A South African academic and language activist told Witsies this week every white South African should be proud to speak, read and write at least one African language “and be ashamed if they are unable to”.
An ideal scholar for Dr Coetzee is one who is “aggressively multilingual”.
The author of Accented futures: Language activism and the ending of apartheid spoke at Wits on Tuesday afternoon while promoting her book in South Africa.
Coetzee told the floor that at the School of Oriental and African Studies at the University of London (SOAS) where she lectures, all students are required and expected to study and learn an African language.
“It is inspiring to see how readily they do so. The contrast with South African universities is frightening and saddening for me,” said Coetzee.[pullquote]“It is inspiring to see how readily they do so. The contrast with South African universities is frightening and saddening for me.” [/pullquote]
Coetzee’s stance on African languages and multilinguism comes at time of the controversial proposed policy of the University of KwaZulu Natal to make learning isiZulu compulsory for first year students.
South African universities and monolinguism
The author said that South African universities work on the imagined idea that monolinguism is the norm.
“They fail to realise that multilingualism is a norm in South Africa,” she said.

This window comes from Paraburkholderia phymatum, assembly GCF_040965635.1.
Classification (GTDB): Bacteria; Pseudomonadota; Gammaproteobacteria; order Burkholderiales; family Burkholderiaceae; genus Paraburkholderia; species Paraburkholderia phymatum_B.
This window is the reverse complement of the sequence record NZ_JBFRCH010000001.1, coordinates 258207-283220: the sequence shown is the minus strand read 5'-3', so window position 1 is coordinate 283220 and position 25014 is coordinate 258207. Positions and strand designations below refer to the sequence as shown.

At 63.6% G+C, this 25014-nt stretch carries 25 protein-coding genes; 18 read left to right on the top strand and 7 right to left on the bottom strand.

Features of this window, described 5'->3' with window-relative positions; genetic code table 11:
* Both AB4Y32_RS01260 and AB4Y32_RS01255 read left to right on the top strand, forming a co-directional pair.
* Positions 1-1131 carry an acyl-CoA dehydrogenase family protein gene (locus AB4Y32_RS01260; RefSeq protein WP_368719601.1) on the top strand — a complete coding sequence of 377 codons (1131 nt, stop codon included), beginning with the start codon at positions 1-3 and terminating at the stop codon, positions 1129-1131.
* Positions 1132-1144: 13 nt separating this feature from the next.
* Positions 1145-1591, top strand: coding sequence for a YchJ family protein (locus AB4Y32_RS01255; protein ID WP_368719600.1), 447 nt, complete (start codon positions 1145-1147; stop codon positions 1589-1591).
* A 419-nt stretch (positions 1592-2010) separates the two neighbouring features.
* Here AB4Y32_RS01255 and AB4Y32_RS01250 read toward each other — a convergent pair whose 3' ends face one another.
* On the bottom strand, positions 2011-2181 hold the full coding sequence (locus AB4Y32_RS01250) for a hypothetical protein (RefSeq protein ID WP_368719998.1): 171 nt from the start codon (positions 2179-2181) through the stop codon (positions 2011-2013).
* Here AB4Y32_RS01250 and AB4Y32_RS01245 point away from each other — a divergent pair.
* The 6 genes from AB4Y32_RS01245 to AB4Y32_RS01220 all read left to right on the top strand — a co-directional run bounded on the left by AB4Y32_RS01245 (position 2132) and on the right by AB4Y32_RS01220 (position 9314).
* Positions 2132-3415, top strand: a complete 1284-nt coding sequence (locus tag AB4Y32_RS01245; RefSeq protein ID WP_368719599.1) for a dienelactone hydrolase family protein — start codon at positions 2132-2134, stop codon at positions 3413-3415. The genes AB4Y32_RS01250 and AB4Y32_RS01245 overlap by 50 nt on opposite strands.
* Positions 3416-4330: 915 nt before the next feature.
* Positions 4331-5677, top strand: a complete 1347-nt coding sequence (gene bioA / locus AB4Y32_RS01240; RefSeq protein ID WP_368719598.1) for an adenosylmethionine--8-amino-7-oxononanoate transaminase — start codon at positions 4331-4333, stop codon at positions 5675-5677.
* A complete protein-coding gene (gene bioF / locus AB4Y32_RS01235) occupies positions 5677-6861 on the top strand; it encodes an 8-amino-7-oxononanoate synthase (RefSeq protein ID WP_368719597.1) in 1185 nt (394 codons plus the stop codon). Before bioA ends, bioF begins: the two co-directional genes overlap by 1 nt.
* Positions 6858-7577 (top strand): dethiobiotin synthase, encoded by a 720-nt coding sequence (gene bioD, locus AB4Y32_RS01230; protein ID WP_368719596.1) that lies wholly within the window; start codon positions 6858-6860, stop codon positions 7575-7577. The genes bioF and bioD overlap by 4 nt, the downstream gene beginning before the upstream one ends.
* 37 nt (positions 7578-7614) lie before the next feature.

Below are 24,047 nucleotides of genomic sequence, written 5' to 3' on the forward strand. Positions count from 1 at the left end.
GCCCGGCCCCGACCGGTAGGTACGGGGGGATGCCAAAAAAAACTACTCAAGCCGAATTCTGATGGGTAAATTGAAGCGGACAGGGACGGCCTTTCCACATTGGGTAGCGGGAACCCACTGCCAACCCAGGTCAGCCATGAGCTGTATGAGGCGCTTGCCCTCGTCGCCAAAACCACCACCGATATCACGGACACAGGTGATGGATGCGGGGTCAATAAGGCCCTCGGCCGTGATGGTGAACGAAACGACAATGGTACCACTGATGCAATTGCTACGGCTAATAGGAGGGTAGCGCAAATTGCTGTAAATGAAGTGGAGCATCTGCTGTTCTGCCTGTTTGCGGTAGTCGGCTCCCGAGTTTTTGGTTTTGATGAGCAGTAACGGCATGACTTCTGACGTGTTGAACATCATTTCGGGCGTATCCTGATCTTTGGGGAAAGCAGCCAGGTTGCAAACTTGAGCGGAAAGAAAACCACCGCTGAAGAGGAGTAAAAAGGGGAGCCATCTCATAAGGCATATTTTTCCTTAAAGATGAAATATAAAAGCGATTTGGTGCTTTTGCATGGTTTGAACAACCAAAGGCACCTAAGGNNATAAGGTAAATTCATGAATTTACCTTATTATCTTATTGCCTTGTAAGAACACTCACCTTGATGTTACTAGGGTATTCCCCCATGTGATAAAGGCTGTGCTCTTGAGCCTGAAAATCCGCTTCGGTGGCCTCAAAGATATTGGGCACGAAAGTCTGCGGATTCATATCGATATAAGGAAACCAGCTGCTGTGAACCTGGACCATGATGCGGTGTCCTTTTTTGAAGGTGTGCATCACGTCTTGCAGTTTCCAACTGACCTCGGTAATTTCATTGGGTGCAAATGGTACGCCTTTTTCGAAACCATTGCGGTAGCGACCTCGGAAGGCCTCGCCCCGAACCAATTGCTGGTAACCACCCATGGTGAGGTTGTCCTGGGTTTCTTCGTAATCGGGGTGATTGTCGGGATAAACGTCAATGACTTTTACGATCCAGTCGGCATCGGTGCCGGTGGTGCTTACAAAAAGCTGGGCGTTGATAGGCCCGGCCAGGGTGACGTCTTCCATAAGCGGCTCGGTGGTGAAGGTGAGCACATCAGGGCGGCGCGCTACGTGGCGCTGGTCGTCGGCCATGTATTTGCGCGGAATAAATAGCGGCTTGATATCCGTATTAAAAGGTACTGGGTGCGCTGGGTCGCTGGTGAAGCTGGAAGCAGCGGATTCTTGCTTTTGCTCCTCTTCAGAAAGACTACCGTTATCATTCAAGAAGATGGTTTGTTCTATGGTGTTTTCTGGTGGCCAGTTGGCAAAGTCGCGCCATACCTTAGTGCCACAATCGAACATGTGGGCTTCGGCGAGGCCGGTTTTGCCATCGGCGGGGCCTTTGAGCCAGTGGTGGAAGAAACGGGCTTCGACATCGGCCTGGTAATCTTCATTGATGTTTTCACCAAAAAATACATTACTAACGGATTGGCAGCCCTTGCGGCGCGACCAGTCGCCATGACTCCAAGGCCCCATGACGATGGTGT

Dr Nicole Falkof, who is a lecturer at Wits media studies, shared her issues involving supervising students who are not first-language english speakers.
“I am often faced with students who have brilliant ideas but are unable to adequately express them in English. I then find myself in a difficult position where I have to decide on whether to penalise people or not,” she said.
“How do you negotiate that? You want to maintain global standards but to completely penalise students on a linguistic level further perpetuates a system I am not entirely comfortable with,” Falkof said.
The fallacy of mastery
The South African born linguistic activist argued that what often happens is that individuals are concerned with mastering a language and would rather not learn a language at all than trying to learn the fundamentals of a language.
“People are often happy to learn enough French to order items from a menu and are not bothered with learning the basics of African languages,” Coetzee said.
This comment was in response to what Dr Pumla Gqola said about French at the media seminar. Gqola said people are more interested in learning French as opposed to isiZulu, for example.
“French is culture, art and inter-textual,” Gqola said.
Coetzee is aiming to “theorise diversity” in the South African context by not focusing on skin colour.
The emphasis on skin and race perpetuates “models of spectatorship” and results in little room for growth and development said Coetzee.
Coetzee said that we should stop translating African languages into English, which she foresees that people will disagree with.
She also said the effort to translate African languages into English is a burden to people who are multilingual for the benefit of people limited to one language.
Corina van der Spoel who attended the talk said: “I feel empowered because I know how to speak an African language: Afrikaans.”